The Lumbar Spine, What Can Go Wrong ?
The low back supports the weight of the upper body and provides mobility for everyday motions such as bending and twisting. Muscles in the low back are responsible for flexing and rotating the hips while walking, as well as supporting the spinal column. Nerves in the low back supply sensation and power the muscles in the pelvis, legs, and feet.
Most acute low back pain results from injury to the muscles, ligaments, joints, or discs. The body also reacts to injury by mobilizing an inflammatory healing response. While inflammation sounds minor, it can cause severe pain.
There is a significant overlap of nerve supply to many of the discs, muscles, ligaments, and other spinal structures, and it can be difficult for the brain to accurately sense which is the cause of the pain. For example, a degenerated or torn lumbar disc can feel the same as a pulled muscle – both creating inflammation and painful muscle spasm in the same area. Muscles and ligaments heal rapidly, while a torn disc may or may not. The time course of pain helps determine the cause.
Depending on the underlying cause of the pain, symptoms can be experienced in a variety of ways. For example:
- Pain that is dull or achy, contained to the low back
- Stinging, burning pain that moves from the low back to the backs of the thighs, sometimes into the lower legs or feet; can include numbness or tingling (sciatica)
- Muscle spasms and tightness in the low back, pelvis, and hips
- Pain that worsens after prolonged sitting or standing
- Difficulty standing up straight, walking, or going from standing to sitting
Types Of Low Back Pain
There are many ways to categorize low back pain – two common types include:
- Mechanical pain. By far the most common cause of lower back pain, mechanical pain (axial pain) is pain primarily from the muscles, ligaments, joints (facet joints, sacroiliac joints), or bones in and around the spine. This type of pain tends to be localized to the lower back, buttocks, and sometimes the top of the legs. It is usually influenced by loading the spine and may feel different based on motion (forward/backward/twisting), activity, standing, sitting, or resting.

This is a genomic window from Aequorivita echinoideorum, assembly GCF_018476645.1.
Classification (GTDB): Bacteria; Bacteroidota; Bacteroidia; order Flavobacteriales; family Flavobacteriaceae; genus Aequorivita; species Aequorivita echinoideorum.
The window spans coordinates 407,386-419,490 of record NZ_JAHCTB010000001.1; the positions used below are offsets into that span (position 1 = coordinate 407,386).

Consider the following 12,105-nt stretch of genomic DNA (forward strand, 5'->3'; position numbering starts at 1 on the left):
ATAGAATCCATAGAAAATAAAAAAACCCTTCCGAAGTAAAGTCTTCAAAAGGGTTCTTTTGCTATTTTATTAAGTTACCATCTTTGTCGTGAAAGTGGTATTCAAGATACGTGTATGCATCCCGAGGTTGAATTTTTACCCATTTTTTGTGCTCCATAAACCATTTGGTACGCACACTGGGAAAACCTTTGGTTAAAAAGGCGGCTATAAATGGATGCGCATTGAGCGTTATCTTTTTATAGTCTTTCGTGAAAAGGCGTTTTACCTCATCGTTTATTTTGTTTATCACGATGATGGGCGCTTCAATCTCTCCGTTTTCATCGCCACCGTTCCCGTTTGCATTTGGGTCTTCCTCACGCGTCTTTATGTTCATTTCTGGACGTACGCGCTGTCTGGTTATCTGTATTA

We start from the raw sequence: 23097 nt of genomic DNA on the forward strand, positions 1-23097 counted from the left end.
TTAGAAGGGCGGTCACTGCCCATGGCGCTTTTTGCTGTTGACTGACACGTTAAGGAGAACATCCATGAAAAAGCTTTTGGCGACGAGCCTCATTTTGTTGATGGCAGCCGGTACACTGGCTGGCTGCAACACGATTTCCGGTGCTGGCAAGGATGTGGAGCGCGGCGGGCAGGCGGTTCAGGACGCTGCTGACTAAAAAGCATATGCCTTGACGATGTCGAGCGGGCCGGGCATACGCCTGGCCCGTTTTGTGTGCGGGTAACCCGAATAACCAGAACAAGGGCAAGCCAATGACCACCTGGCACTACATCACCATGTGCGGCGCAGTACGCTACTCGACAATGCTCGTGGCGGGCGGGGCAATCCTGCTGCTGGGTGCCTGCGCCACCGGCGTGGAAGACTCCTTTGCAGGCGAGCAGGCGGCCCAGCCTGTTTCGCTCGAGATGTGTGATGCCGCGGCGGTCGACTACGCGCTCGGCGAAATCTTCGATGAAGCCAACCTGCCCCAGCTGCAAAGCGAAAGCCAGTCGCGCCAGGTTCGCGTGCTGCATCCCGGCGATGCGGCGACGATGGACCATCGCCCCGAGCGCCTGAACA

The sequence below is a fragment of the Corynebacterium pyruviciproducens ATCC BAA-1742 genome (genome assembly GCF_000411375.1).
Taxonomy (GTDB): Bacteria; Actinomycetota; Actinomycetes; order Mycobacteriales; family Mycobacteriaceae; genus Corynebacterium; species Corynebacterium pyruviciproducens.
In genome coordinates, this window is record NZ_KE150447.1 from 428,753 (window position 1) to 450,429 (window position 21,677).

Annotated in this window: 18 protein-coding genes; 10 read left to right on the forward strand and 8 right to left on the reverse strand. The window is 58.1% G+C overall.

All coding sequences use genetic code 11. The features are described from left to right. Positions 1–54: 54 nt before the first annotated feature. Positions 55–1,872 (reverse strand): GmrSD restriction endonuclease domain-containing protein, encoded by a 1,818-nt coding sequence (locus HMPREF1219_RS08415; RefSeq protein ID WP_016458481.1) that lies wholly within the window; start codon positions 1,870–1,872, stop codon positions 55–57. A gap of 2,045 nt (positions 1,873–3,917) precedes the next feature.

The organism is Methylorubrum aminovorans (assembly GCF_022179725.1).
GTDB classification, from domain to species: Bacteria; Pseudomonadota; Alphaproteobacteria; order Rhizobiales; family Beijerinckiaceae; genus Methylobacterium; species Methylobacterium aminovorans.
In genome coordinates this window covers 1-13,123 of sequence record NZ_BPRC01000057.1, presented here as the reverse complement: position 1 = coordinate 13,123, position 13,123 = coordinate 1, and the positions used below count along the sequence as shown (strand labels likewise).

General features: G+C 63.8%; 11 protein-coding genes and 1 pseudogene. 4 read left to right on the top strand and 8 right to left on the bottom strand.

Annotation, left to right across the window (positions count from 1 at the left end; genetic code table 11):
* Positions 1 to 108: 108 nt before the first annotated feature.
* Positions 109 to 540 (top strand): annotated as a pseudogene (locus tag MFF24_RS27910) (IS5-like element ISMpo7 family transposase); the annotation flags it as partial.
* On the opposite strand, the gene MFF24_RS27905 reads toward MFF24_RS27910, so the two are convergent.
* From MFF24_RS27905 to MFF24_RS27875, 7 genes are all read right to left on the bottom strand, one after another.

- Radicular pain. This type of pain can occur if a spinal nerve root becomes impinged or inflamed. Radicular pain may follow a nerve root pattern or dermatome down into the buttock and/or leg. Its specific sensation is sharp, electric, burning-type pain and can be associated with numbness or weakness (sciatica). It is typically felt on only one side of the body.
Self-Care For Low Back Pain
Basic remedies applied at home can be effective for treating mild or acute pain from muscle strain, as well as reducing the effects of chronic, severe pain. Self-care is administered by the individual and can easily be adjusted. These methods include:
Short rest period. Many episodes of lower back pain can be improved by briefly avoiding strenuous activity. It is not advised to rest for more than a few days, as too much inactivity can make healing more difficult.
Activity modification. One variant of resting is to stay active but avoid activities and positions that aggravate the pain. For example, if long periods of sitting in a car or at a desk make the pain worse, then set a timer to get up every 20 minutes and walk around or gently stretch. If standing makes the pain worse, avoid chores that require standing such as washing dishes at the sink. Avoiding, or minimizing, activities and positions that worsen the pain will help prevent or reduce painful back spasms and allow for a better healing environment.
Heat/ice therapy. Heat from a warm bath, hot water bottle, electric heating pad, or chemical or adhesive heat wraps can relax tense muscles and improve blood flow. Increased blood flow brings nutrients and oxygen that muscles need to heal and stay healthy. If the low back is painful due to inflammation, ice or cold packs can be used to reduce swelling. It’s important to protect the skin while applying heat and ice to prevent tissue damage.
** IMPORTANT **
If you have no results with these methods, do not delay and consult a back specialist: the Chiropractor.
The chiropractor completed a 5-year doctoral degree at the university and 80% of the chiropractor’s consultations are back-related.
So he is THE professional to consult when you suffer from back pain !